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The rationales of New Labour's cultural policy 1997-2001

Hetherington, Stephen (2014)
Ph.D. thesis, University of Birmingham.

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The cultural policies of New Labour, devised by the first British government department of "culture", the DCMS, have been noted for their conceptual inconsistencies and unsupportable claims, yet the rationales behind them have never been adequately explained. This thesis argues that, when seen from an historical perspective, the intentions of the Secretary of State, Chris Smith, and the DCMS in fact followed a consistent logic by which cultural policy was re-conceptualised to take DCMS into the heart of government where social and economic concerns dominated. Building on the principle of cross-government policy and the "pillars" of excellence, access, education, and the creative economy, DCSM claimed a foundational role for culture in propagating the roots of economic growth formed around theories of social capital. In doing so, it shifted the traditional balance between the public and private realms, compromised traditions of laissez-faire, instituted new mechanisms of governance, and marginalised the arts. The thesis concludes that Chris Smith and the DCMS sought power by arguing a role for culture in social and economic policy initiatives; an ambition that could not be achieved with policies for culture in its traditional meaning. The conceptual incoherence that resulted was ignored as insignificant to its purposes.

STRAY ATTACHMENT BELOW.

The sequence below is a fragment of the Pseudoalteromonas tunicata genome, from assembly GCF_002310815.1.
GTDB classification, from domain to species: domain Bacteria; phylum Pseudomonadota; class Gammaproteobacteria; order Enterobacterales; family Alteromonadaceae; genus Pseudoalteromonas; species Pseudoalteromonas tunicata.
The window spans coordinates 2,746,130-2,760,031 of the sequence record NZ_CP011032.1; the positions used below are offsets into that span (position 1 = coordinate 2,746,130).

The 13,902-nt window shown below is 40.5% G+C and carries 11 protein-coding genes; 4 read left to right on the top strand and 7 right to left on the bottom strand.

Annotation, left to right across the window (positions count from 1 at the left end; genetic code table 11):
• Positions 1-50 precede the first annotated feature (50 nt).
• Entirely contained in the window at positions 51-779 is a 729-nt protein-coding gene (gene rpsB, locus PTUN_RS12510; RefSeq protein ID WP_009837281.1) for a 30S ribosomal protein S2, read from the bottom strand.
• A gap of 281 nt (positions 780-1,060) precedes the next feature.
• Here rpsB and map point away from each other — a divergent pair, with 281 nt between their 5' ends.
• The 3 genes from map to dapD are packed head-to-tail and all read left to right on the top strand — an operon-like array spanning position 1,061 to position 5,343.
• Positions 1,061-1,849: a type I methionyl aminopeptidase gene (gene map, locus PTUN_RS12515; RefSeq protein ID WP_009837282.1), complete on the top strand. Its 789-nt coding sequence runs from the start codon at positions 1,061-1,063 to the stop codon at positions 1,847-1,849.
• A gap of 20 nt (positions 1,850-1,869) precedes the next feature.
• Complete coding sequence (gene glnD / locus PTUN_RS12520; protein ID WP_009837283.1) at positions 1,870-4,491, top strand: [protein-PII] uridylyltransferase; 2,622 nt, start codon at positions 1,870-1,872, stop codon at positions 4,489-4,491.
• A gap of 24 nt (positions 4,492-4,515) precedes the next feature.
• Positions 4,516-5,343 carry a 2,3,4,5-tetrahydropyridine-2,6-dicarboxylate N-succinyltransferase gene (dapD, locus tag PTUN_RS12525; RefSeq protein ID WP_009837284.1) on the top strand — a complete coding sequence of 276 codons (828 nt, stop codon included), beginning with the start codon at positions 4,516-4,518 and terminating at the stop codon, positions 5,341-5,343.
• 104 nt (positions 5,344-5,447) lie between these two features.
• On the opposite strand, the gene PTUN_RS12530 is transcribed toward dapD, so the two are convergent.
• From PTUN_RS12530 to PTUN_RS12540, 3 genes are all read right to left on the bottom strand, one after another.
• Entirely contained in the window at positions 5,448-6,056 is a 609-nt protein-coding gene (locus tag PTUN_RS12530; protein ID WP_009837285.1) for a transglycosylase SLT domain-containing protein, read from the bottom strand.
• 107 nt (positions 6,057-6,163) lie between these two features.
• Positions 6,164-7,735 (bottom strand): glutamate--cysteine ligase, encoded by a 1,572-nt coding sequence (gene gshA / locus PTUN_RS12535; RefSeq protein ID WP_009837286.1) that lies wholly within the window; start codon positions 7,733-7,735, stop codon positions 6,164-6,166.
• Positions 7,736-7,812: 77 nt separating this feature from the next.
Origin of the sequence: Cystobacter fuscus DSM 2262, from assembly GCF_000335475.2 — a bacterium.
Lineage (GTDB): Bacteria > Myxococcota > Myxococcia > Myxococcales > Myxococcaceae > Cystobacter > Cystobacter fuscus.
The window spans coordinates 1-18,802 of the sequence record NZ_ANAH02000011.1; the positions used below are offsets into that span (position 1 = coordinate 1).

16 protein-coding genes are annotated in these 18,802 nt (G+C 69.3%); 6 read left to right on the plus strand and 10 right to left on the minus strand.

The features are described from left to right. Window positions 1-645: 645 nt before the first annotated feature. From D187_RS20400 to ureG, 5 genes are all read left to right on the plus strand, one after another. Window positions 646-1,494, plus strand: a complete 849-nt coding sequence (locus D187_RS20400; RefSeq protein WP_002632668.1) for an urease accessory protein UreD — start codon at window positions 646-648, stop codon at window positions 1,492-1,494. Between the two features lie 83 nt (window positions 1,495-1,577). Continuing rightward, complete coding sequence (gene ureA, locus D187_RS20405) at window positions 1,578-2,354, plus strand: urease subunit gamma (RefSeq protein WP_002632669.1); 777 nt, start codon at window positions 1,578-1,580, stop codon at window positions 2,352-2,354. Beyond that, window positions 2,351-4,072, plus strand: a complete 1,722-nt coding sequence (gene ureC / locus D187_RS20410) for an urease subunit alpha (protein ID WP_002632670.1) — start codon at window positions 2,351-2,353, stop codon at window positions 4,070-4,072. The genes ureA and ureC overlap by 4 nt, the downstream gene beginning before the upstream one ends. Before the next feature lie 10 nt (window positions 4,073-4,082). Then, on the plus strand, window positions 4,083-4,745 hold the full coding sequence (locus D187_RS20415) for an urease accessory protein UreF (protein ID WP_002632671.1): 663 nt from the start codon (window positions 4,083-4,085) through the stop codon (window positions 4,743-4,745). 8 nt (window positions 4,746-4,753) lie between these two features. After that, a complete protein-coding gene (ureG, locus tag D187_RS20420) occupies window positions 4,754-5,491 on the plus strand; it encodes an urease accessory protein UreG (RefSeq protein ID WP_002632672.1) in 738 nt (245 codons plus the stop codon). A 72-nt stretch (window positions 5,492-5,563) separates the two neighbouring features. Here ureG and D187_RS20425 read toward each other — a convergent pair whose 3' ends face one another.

Type of Work:Ph.D. thesis.
Supervisor(s):Buckler, Steve and Kerr, Peter (1962-)
School/Faculty:Colleges (2008 onwards) > College of Social Sciences
Department:Department of Political Science & International Studies
Subjects:JF Political institutions (General)
JN101 Great Britain
Institution:University of Birmingham
ID Code:5145
This unpublished thesis/dissertation is copyright of the author and/or third parties. The intellectual property rights of the author or third parties in respect of this work are as defined by The Copyright Designs and Patents Act 1988 or as modified by any successor legislation. Any use made of information contained in this thesis/dissertation must be in accordance with that legislation and must be properly acknowledged. Further distribution or reproduction in any format is prohibited without the permission of the copyright holder.
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